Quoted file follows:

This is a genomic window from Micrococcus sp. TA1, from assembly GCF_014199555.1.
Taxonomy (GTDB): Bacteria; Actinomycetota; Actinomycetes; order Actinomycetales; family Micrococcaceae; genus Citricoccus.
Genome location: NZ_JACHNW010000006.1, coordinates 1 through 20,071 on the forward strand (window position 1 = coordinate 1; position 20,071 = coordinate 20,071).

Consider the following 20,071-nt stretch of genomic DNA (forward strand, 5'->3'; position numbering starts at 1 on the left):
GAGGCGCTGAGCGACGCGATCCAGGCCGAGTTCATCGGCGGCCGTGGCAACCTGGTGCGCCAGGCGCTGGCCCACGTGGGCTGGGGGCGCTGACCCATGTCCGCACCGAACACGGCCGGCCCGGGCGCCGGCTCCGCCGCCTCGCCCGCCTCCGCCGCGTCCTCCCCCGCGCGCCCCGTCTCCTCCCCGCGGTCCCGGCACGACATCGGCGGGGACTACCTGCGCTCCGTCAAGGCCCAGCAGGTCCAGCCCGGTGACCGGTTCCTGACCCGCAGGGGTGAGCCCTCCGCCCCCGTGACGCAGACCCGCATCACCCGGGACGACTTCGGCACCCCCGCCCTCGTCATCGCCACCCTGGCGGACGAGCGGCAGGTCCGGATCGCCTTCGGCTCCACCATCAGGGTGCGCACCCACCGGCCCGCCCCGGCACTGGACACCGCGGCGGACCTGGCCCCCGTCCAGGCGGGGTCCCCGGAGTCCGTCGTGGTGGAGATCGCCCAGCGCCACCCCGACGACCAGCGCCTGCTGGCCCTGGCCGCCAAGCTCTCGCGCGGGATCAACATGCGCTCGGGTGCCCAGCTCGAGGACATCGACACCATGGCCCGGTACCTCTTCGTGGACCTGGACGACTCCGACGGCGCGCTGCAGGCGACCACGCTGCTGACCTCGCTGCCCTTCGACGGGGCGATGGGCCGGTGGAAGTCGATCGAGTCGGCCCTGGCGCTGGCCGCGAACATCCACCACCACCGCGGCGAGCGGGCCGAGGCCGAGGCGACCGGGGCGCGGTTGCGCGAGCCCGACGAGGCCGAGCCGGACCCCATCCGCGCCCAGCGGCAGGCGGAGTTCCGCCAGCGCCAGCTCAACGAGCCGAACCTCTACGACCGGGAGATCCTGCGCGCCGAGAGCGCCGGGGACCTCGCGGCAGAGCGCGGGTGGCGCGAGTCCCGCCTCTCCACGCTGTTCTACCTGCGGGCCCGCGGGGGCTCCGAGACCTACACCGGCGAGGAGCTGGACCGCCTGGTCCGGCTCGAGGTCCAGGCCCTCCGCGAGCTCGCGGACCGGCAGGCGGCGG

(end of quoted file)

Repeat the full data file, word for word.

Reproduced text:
This is a genomic window from Micrococcus sp. TA1, from assembly GCF_014199555.1.
Taxonomy (GTDB): Bacteria; Actinomycetota; Actinomycetes; order Actinomycetales; family Micrococcaceae; genus Citricoccus.
Genome location: NZ_JACHNW010000006.1, coordinates 1 through 20,071 on the forward strand (window position 1 = coordinate 1; position 20,071 = coordinate 20,071).

Consider the following 20,071-nt stretch of genomic DNA (forward strand, 5'->3'; position numbering starts at 1 on the left):
GAGGCGCTGAGCGACGCGATCCAGGCCGAGTTCATCGGCGGCCGTGGCAACCTGGTGCGCCAGGCGCTGGCCCACGTGGGCTGGGGGCGCTGACCCATGTCCGCACCGAACACGGCCGGCCCGGGCGCCGGCTCCGCCGCCTCGCCCGCCTCCGCCGCGTCCTCCCCCGCGCGCCCCGTCTCCTCCCCGCGGTCCCGGCACGACATCGGCGGGGACTACCTGCGCTCCGTCAAGGCCCAGCAGGTCCAGCCCGGTGACCGGTTCCTGACCCGCAGGGGTGAGCCCTCCGCCCCCGTGACGCAGACCCGCATCACCCGGGACGACTTCGGCACCCCCGCCCTCGTCATCGCCACCCTGGCGGACGAGCGGCAGGTCCGGATCGCCTTCGGCTCCACCATCAGGGTGCGCACCCACCGGCCCGCCCCGGCACTGGACACCGCGGCGGACCTGGCCCCCGTCCAGGCGGGGTCCCCGGAGTCCGTCGTGGTGGAGATCGCCCAGCGCCACCCCGACGACCAGCGCCTGCTGGCCCTGGCCGCCAAGCTCTCGCGCGGGATCAACATGCGCTCGGGTGCCCAGCTCGAGGACATCGACACCATGGCCCGGTACCTCTTCGTGGACCTGGACGACTCCGACGGCGCGCTGCAGGCGACCACGCTGCTGACCTCGCTGCCCTTCGACGGGGCGATGGGCCGGTGGAAGTCGATCGAGTCGGCCCTGGCGCTGGCCGCGAACATCCACCACCACCGCGGCGAGCGGGCCGAGGCCGAGGCGACCGGGGCGCGGTTGCGCGAGCCCGACGAGGCCGAGCCGGACCCCATCCGCGCCCAGCGGCAGGCGGAGTTCCGCCAGCGCCAGCTCAACGAGCCGAACCTCTACGACCGGGAGATCCTGCGCGCCGAGAGCGCCGGGGACCTCGCGGCAGAGCGCGGGTGGCGCGAGTCCCGCCTCTCCACGCTGTTCTACCTGCGGGCCCGCGGGGGCTCCGAGACCTACACCGGCGAGGAGCTGGACCGCCTGGTCCGGCTCGAGGTCCAGGCCCTCCGCGAGCTCGCGGACCGGCAGGCGGCGG